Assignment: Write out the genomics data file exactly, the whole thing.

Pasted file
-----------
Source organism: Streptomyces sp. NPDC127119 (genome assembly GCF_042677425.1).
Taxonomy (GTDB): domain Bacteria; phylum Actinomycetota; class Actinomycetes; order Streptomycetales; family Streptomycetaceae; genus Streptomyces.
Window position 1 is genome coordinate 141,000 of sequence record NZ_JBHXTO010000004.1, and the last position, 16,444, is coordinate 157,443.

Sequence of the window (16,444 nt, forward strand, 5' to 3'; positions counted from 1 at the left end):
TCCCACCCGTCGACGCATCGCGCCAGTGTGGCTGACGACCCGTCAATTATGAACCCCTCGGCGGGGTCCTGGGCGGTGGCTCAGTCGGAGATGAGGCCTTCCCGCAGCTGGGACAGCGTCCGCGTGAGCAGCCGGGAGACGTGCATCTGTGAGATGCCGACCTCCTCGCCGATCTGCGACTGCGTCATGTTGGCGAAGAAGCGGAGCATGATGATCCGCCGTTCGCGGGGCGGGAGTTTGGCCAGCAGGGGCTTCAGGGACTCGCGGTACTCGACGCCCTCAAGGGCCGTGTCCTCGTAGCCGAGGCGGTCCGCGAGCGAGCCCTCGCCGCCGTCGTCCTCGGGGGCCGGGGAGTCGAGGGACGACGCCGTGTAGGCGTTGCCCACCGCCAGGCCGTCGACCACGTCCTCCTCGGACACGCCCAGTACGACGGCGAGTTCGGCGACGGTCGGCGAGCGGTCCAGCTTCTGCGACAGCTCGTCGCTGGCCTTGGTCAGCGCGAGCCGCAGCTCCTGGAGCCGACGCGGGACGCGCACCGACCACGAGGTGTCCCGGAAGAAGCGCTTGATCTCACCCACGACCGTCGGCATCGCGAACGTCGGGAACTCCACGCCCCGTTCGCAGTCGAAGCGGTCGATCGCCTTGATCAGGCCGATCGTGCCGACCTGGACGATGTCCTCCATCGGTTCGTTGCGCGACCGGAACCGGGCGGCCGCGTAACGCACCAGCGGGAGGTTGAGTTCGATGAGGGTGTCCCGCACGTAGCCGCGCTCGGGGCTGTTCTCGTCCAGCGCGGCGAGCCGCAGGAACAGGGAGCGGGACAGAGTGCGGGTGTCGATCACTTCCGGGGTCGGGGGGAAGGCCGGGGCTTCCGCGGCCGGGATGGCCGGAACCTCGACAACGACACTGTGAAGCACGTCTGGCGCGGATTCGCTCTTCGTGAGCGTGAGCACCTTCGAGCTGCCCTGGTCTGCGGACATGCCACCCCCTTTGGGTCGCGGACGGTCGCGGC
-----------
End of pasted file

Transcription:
Source organism: Streptomyces sp. NPDC127119 (genome assembly GCF_042677425.1).
Taxonomy (GTDB): domain Bacteria; phylum Actinomycetota; class Actinomycetes; order Streptomycetales; family Streptomycetaceae; genus Streptomyces.
Window position 1 is genome coordinate 141,000 of sequence record NZ_JBHXTO010000004.1, and the last position, 16,444, is coordinate 157,443.

Sequence of the window (16,444 nt, forward strand, 5' to 3'; positions counted from 1 at the left end):
TCCCACCCGTCGACGCATCGCGCCAGTGTGGCTGACGACCCGTCAATTATGAACCCCTCGGCGGGGTCCTGGGCGGTGGCTCAGTCGGAGATGAGGCCTTCCCGCAGCTGGGACAGCGTCCGCGTGAGCAGCCGGGAGACGTGCATCTGTGAGATGCCGACCTCCTCGCCGATCTGCGACTGCGTCATGTTGGCGAAGAAGCGGAGCATGATGATCCGCCGTTCGCGGGGCGGGAGTTTGGCCAGCAGGGGCTTCAGGGACTCGCGGTACTCGACGCCCTCAAGGGCCGTGTCCTCGTAGCCGAGGCGGTCCGCGAGCGAGCCCTCGCCGCCGTCGTCCTCGGGGGCCGGGGAGTCGAGGGACGACGCCGTGTAGGCGTTGCCCACCGCCAGGCCGTCGACCACGTCCTCCTCGGACACGCCCAGTACGACGGCGAGTTCGGCGACGGTCGGCGAGCGGTCCAGCTTCTGCGACAGCTCGTCGCTGGCCTTGGTCAGCGCGAGCCGCAGCTCCTGGAGCCGACGCGGGACGCGCACCGACCACGAGGTGTCCCGGAAGAAGCGCTTGATCTCACCCACGACCGTCGGCATCGCGAACGTCGGGAACTCCACGCCCCGTTCGCAGTCGAAGCGGTCGATCGCCTTGATCAGGCCGATCGTGCCGACCTGGACGATGTCCTCCATCGGTTCGTTGCGCGACCGGAACCGGGCGGCCGCGTAACGCACCAGCGGGAGGTTGAGTTCGATGAGGGTGTCCCGCACGTAGCCGCGCTCGGGGCTGTTCTCGTCCAGCGCGGCGAGCCGCAGGAACAGGGAGCGGGACAGAGTGCGGGTGTCGATCACTTCCGGGGTCGGGGGGAAGGCCGGGGCTTCCGCGGCCGGGATGGCCGGAACCTCGACAACGACACTGTGAAGCACGTCTGGCGCGGATTCGCTCTTCGTGAGCGTGAGCACCTTCGAGCTGCCCTGGTCTGCGGACATGCCACCCCCTTTGGGTCGCGGACGGTCGCGGC